Majority Leader and speaker-elect Karen Bass of the California State Assembly was the keynote speaker at the a luncheon hosted by Californians for Patient Care Friday at the grassroots organization Community Coalition.
Bass said that Gov. Arnold Schwarzenegger is proposing massive cuts that will provide millions less in state and federal-matching funds to doctors, hospitals, outpatient treatment centers, as well as those who depend on Medi-Cal for their healthcare needs.
Nearly seven million of California’s most vulnerable populations – including children, senior citizens, and the disabled – will be impacted by these drastic cuts which will be unveiled on May 15. Nearly $1.2 billion is being proposed to be cut from Medi-Cal.
“If the cuts go through, they will severely affect medical providers,” observed Bass, who pointed out that medical providers needed a rate increase instead of cuts. “Every day, Gov. Schwarzenegger is coming up with a new deficit. I’m concerned that the cuts will be made on the backs of the most vulnerable Californians. We have to ban together and say, ‘You can’t balance the budget on the backs of the most vulnerable.’”
Bass paused, then said that she was disappointed that previous legislation for healthcare failed to pass the legislature. “It is ironic that we are talking about all of this when last year we were talking about healthcare reform and universal healthcare,” she observed.
Bass urged attendees to form a coalition to voice their concerns regarding the budget cuts. “When you do it as a group, that’s how you have power,” she said.
“I believe the first step in finding solutions to our State’s current fiscal crisis is to increase awareness of it and its impact among Californians,” said Bass. “The proposed budget will impact each of us, especially the uninsured, underinsured, and disabled. The only way we can solve this is when we work together for a healthy California.”
Postcards urging members of the state legislature not to cut their budgets for healthcare were distributed among attendees in an effort to ward off the health cuts before May 15.
Californians for Patient Care executive director Maria Robles said she was also concerned with the cuts which would impact millions. “We had a $16 billion deficit and Gov. Schwarzenegger cut 10 percent across the board. It will be a tremendous cut for healthcare because it is primarily concerned with Medi-Cal,” she said. “Medi-Cal has the lowest reimbursement in the county and poor people on Medi-Cal will lose benefits and services in California. What they are trying to do is to determine where to cut versus where to gain revenue.”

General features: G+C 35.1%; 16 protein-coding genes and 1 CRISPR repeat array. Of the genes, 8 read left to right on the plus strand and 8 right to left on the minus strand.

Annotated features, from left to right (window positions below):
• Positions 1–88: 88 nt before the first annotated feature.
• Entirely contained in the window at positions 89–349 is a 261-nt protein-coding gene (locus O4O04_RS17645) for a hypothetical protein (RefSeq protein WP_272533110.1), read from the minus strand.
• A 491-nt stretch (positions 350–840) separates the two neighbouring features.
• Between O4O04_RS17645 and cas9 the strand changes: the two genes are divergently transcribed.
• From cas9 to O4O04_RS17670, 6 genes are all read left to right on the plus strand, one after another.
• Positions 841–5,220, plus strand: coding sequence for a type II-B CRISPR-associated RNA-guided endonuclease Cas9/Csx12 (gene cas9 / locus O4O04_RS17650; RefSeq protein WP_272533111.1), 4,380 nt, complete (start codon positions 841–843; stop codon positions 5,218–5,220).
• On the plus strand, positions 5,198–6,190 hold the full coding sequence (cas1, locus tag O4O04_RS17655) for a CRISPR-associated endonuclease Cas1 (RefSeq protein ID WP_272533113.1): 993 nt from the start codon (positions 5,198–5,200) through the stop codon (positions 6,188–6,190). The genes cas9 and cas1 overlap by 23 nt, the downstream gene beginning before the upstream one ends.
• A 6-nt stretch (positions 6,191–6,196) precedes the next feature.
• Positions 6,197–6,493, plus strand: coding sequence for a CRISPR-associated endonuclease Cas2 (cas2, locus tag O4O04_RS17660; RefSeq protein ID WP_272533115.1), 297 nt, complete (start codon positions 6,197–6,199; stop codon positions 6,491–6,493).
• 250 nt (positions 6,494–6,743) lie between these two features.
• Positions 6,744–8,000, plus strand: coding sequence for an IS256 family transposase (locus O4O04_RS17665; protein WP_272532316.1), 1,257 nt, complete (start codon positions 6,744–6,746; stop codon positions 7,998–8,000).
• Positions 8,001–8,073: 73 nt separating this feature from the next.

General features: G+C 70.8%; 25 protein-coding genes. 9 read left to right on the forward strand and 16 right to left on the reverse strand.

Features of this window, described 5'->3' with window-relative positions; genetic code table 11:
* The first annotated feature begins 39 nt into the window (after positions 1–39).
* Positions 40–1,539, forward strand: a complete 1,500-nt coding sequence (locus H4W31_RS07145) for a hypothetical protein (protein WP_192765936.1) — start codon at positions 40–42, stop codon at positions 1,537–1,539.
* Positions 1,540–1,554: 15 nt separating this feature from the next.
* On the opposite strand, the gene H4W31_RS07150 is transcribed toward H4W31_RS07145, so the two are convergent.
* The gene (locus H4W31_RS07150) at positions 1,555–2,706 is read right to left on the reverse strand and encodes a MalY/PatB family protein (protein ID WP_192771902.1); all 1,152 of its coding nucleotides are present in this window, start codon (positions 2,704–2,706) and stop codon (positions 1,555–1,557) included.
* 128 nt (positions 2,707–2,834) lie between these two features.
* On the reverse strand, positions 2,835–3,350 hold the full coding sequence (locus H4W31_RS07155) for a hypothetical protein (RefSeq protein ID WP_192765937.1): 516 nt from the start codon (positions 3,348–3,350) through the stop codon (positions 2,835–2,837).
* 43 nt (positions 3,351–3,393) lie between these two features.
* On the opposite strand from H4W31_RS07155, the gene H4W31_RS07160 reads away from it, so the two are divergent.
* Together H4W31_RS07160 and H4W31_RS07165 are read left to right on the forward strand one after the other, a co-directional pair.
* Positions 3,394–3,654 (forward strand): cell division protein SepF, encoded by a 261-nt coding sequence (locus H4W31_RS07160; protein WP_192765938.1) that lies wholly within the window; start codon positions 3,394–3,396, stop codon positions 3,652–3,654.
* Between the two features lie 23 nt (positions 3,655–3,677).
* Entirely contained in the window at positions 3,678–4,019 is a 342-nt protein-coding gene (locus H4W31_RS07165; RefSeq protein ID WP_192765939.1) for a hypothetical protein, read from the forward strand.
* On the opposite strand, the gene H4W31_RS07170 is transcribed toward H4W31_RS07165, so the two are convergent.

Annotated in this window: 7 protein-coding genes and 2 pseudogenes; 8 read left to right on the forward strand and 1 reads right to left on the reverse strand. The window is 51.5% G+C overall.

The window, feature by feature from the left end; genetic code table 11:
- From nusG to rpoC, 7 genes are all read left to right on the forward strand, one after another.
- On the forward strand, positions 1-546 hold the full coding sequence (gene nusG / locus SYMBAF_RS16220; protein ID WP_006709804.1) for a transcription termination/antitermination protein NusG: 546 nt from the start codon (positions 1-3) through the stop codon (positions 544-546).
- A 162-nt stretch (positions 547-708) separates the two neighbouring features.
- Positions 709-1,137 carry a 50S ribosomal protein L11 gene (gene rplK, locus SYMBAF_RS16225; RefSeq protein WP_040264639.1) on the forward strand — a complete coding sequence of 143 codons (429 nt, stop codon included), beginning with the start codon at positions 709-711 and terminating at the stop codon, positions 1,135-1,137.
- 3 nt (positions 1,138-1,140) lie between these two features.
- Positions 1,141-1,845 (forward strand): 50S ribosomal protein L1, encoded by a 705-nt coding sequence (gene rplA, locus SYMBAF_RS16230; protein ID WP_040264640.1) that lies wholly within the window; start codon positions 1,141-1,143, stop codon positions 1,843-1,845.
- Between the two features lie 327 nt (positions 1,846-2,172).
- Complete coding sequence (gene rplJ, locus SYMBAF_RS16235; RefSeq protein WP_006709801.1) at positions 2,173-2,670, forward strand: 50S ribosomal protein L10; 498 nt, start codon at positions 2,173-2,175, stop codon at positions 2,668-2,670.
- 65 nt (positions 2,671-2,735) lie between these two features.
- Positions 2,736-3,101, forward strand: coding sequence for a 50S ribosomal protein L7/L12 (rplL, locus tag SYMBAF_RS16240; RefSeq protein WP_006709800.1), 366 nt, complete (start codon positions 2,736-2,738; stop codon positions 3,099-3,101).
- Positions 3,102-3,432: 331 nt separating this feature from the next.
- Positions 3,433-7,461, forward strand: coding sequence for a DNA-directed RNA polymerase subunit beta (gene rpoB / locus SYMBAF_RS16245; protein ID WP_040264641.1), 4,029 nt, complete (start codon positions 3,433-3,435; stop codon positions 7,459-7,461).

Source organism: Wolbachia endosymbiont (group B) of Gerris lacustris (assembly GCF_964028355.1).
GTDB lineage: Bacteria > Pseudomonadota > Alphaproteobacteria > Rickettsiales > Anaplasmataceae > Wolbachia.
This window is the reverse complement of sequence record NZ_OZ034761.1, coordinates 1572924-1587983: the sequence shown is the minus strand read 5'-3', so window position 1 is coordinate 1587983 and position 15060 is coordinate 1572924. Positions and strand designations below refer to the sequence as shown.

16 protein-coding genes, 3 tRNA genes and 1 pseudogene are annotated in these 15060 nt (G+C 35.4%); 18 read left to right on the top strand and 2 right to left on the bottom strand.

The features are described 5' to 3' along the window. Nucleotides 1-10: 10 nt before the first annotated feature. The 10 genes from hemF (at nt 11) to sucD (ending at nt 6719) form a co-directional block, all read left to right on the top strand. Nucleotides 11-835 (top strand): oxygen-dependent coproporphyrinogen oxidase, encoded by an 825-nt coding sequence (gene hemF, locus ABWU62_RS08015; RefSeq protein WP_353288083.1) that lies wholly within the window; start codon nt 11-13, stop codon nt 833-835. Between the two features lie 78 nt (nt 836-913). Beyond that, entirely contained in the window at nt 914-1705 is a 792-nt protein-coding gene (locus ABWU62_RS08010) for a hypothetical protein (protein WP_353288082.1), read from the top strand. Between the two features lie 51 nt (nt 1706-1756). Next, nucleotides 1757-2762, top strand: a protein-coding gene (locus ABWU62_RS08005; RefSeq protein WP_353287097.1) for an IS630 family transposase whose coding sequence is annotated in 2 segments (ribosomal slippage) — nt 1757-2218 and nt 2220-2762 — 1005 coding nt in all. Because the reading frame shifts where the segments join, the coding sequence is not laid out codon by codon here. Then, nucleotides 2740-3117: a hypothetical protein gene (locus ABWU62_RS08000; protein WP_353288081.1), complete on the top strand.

Robles said that Californians for Patient Care, which works to ensure the voices of patients are heard in Sacramento, is in the forefront of a patients-first campaign that asks members of the legislature not to cut from their healthcare budgets when they determine the budget on May 15. Robles urged attendees to fill out a petition opposing cuts to healthcare that is available on the Californians for Patient Care website.
Californians for Patient Care is a non-profit, patient care advocacy organization that promotes and is an advocate for shared decision-making between patients and their healthcare providers. A website, MyHealthResource.org, an online database, provides pertinent information appropriate to healthcare programs and services in California.
“One of my biggest concerns is that if the underinsured and uninsured find out that they have no benefits, they won’t seek care,” said Robles.
Elizabeth Helms, president and CEO of TMJ and Orofacial Pain Society of America said that she became involved in healthcare reform after she was diagnosed with a health condition that her HMO refused to cover. “I sued them,” she said, adding that the experience led her to roll up her sleeves and become a patient advocate. She urged attendees to fill out the postcards. “Last year, the governor had healthcare reform at the top of his list. We worked around the clock to get the health legislation through, but it missed getting on the ballot by inches.”
Helms urged everyone to become a health advocate. “We need to have voices in the community,” said Helms, who said that acquiring healthcare will become even more difficult in years to come. “The cost of healthcare is rising. Health plans are now attempting to find pre-existing conditions that patients may not have disclosed,” she said. “The Department of Managed Healthcare is doing a full legal investigation into stopping these practices.”
Pausing, she said, “Don’t be afraid to make that call about any healthcare issues or concerns on the state level. Ask your doctor, ‘Can you go with me and have a meeting with my legislator?’” There are so many resources out there that can help you,” said Helms.